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Additional Tools

"The best technique for intervention is prevention. In this chapter, we look at five additional management techniques to those covered in the previous chapters that you can employ during project startup and execution. We look at processes that help you keep your project on track and create audit trails for when projects get out of control. These tools can be used before a project begins or during project execution."

Functional Requirements Management

Every project is initiated to meet a demand. The demand may be for a solution to a problem, for example a business needs to reduce the amount of time it takes to process an order in order to remain competitive. It may be a demand from the market place for a product, for example the mobile phone. It may be a demand to reduce the cost for producing a product or it may be a demand to solve a business problem. These demands must be clearly articulated in business terms, captured in requirements and then translated into a solution by the project. This process is called "Functional Requirements Management" in this series of articles and you can learn some valuable tips and tricks about managing requirements for your software project by clicking on this link.

Another area of this web site contains some helpful tips and tricks to help you capture the right requirements and translate them into meaningful specifications. After all, if you fail to gather all the requirements or don't capture them in language that can be translated into a solution your project won't succeed no matter how well you manage them. You can access that help by clicking on this link.

Change Management

Change is endemic in every project undertaken. The marketplace isn't static so we shouldn't expect our projects to complete without having to accommodate some degree of change. The issue isn't whether our projects accommodate change or not, but how well the changes are managed. Every project manager needs to have a plan of action in place before the first request for change arrives on their desk or in-box. To learn more about the elements of a tight change management plan, click on this link.

Risk Management

There is an element of risk to every project we undertake, or at least every project that has the potential to bring us benefits. We start out with a set of goals and objectives: we need to build a 50 story office building, a bridge, or an order entry and tracking software system. We need to complete the project in 8 months and we need to meet certain quality objectives: zero lost time accidents, or 0 severity 1 or 2 defects. There are threats to these goals and objectives lurking at every turn in the project. The dry wallers strike that could delay completion of the building, the loss of a key programmer that might delay the project or introduce bugs in the finished code. The identification and management of these risks is what differentiates the successful project from the failure. To learn more about how to manage risks to your project click on this link. We've also captured an article on how to identify risks to the project. Click on this link to read it.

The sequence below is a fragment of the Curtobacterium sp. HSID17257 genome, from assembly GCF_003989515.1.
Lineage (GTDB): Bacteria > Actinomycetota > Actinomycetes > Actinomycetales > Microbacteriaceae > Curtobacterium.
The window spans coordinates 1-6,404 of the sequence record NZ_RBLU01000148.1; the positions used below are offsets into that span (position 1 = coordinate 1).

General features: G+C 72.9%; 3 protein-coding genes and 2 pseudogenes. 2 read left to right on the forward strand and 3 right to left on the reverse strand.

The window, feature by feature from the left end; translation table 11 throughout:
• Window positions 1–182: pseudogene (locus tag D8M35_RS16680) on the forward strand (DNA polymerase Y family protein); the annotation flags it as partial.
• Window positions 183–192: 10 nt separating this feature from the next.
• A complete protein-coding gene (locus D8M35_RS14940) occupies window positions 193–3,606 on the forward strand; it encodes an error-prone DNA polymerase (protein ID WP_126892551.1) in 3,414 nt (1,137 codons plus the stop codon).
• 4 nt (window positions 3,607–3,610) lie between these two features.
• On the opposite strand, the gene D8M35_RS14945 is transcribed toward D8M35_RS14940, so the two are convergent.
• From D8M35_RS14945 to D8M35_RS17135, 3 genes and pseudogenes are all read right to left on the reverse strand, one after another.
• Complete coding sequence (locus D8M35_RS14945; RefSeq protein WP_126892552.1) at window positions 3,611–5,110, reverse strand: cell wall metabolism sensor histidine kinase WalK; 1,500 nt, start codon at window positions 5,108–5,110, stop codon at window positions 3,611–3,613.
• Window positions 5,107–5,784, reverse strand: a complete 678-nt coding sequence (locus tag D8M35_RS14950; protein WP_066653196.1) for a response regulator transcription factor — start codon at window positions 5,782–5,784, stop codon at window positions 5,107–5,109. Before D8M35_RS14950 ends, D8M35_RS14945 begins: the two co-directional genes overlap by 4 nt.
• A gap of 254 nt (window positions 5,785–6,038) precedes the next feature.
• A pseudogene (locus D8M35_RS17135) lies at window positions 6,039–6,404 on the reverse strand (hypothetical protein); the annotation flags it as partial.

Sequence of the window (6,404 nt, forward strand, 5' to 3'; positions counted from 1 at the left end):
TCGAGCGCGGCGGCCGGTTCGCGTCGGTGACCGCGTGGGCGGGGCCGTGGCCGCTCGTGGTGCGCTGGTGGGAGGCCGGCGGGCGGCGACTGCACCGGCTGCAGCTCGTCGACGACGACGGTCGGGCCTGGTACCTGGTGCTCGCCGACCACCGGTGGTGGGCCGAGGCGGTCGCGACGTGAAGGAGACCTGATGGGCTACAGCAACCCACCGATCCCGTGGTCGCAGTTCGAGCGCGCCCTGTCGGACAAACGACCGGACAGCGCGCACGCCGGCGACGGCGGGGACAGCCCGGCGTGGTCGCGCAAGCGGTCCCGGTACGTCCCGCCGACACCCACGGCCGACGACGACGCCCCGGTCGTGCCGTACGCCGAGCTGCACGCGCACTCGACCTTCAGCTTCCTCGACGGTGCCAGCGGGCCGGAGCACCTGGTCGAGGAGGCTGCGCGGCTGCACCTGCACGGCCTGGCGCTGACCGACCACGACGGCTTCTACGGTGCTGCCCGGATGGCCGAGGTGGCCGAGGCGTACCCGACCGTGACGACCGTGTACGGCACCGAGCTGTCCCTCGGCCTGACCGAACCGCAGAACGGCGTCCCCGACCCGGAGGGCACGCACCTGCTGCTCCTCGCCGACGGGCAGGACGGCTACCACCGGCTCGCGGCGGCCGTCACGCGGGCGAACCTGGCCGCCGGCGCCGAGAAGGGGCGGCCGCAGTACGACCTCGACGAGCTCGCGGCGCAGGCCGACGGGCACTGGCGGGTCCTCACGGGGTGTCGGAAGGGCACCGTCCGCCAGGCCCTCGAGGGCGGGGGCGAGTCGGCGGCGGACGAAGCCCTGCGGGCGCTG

Issue Management

Not every impediment to project success will come to you in the form of a change or a risk. How you handle the daily obstacles to achieving your project's goals and objectives can make or break your project. The delays caused to User Acceptance Testing caused by a limit to the number of concurrent users on the test platform is neither a risk or a change, but could cause your project to deliver late if it isn't managed properly. Learn how to deal with project issues by clicking on this link.

Acceptance Management

You've followed all the advice and have produced the deliverables and met all the project deadlines or milestones. Your work is done here and you can go on to the next project success, right? Wrong! You are not the final arbiter on what constitutes a satisfactory deliverable, or whether the milestone has been satisfactorily met, your project sponsor or executive sponsor is. Find out how you ensure that deliverables and milestones are systematically approved by the right approvers by clicking on this link.

Closing Perspective

For a brief overview of how these tools work together to facilitate getting the project back on track and keeping it there, click this link.


NAME DESCRIPTION TYPE OF FILE  
Business Case Template An MS Word 2003 Document Word Documents Download